In due course we will be told that what Hamas has been insisting on for years -- the utter destruction of Israel -- is not really a serious goal. Hamas should not be taken literally, and anyway it will be forced to moderate both its platform and its policies by the reality of governing. When, for instance, it repeats the words of its charter -- "The solution of the problem [Israel] will only take place by holy war" -- we will be assured that it is just throwing red meat to what in America is called "the base." As for its truculent anti-Semitism -- not to be confused in this case with anti-Zionism -- it, too, will be dismissed as without consequence. Hamas will have to deal with reality -- and Israel, in the region, is the mightiest reality of them all. Yasser Arafat came to understand that.
But Arafat's Fatah movement was secular and nationalistic. In this sense it was modern -- another secular nationalistic movement, much like Zionism. Hamas, on the other hand, can be traced back to the Muslim Brotherhood and its 1928 declaration: "The Koran Is Our Constitution." It is not modern; it is medieval. It gleefully sends people off to their death as suicide bombers, spackling the walls of Tel Aviv restaurants with the flesh of the innocent while assuring the bombers a place in paradise. This is loathsome. This is terrifying. That is the whole idea.
The mistake of the Bush administration is to think, based on not much thinking to begin with, that people are people -- pretty much the same the world over. This is why the president extols democracy. It must be what everyone wants because it is what everyone here wants. To denigrate this kind of talk suggests racism -- You mean we are not all the same? -- or a musty neocolonialism. But the hard truth is that culture and religion matter, and we should not expect moderation just because that's how we would react. Toto knows the truth. The Middle East is not Kansas.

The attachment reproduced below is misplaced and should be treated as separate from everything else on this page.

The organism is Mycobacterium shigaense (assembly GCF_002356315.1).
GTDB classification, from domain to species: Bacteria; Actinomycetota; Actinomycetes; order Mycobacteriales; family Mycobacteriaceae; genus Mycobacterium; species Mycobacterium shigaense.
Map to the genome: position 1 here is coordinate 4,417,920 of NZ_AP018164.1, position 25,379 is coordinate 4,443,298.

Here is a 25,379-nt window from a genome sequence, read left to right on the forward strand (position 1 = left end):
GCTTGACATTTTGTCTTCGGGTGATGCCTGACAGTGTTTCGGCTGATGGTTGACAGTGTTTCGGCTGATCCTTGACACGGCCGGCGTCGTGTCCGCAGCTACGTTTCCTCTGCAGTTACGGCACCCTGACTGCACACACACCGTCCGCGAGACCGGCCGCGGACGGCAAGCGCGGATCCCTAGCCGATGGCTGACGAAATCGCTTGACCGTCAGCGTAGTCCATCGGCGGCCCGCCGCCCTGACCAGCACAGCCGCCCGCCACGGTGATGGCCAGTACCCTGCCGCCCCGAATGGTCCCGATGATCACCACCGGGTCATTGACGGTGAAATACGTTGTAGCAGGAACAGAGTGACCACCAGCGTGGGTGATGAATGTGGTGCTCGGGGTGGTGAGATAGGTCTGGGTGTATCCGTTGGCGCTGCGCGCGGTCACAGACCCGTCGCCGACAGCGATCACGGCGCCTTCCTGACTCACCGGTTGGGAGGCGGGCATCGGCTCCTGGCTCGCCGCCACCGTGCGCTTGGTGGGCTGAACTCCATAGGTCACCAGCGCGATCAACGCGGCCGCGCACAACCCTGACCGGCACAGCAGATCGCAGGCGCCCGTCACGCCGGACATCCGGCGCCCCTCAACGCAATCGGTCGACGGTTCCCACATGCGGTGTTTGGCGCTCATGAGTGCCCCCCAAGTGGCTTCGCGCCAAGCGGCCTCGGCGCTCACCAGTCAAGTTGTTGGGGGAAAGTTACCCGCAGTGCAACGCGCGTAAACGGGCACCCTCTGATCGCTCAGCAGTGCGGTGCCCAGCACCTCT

Fatah, that "modern" movement (if 50s Stalinism can be called modern), also "gleefully sends people off to their death as suicide bombers." Meet the new boss, same as the old boss.
RE: Richard Cohen and "Why He's Great" -
what is that they say about a stopped clock?
Your saying that he is great tell us more about you that it does about Cohen.
Well anonymous, he also likes John Wayne, so he can't be all bad. I too have been amazed at some of his columns (see below). Jonathan's definition of greatness has to do with being capable of writing a cogent piece idealogues would not expect.
"Jonathan's definition of greatness has to do with being capable of writing a cogent piece idealogues would not expect."
And you know this how?
I'm a regular reader of Cohen's, and for a left-leaning denizen of some virtual upper West Side, he's more than ok.
Although this particular column looks like he got Charles K. to write for him.
Look, what can I say...Cohen is my landsman...
An ok article, but I don´t buy the second part.
Secular Fatah raised a generation of would-be martyrs. Nationalist Fatah never did anything to create the conditions for statehood. If their ideology of hate really was more modern than Hamas´ideology of hate, then it was more dangerous as well. While the western world was fooled by Arafat and is ready to be fooled by Hamas, dealing with true fanatics may clarify thing. Real believers are impatient to tell their truth, as we see in Iran.
In any case, this does not invalidate the attempt to spread democracy (besides, Palestine was a democracy already – wasn´t Arafat the elected president? Just kidding). However, it does invalidate the mantra that we will have peace once we give the Palestinians a state. The conditions of Hamas coming to power were created by western money, UN indulgence and Arab and Iranian support for terrorists, plus decades of pro-war propaganda. The result was utterly predictable. And the biggest culprit is Fatah itself, for not passing their "modernism" and "secularism" to the Palestinian people.
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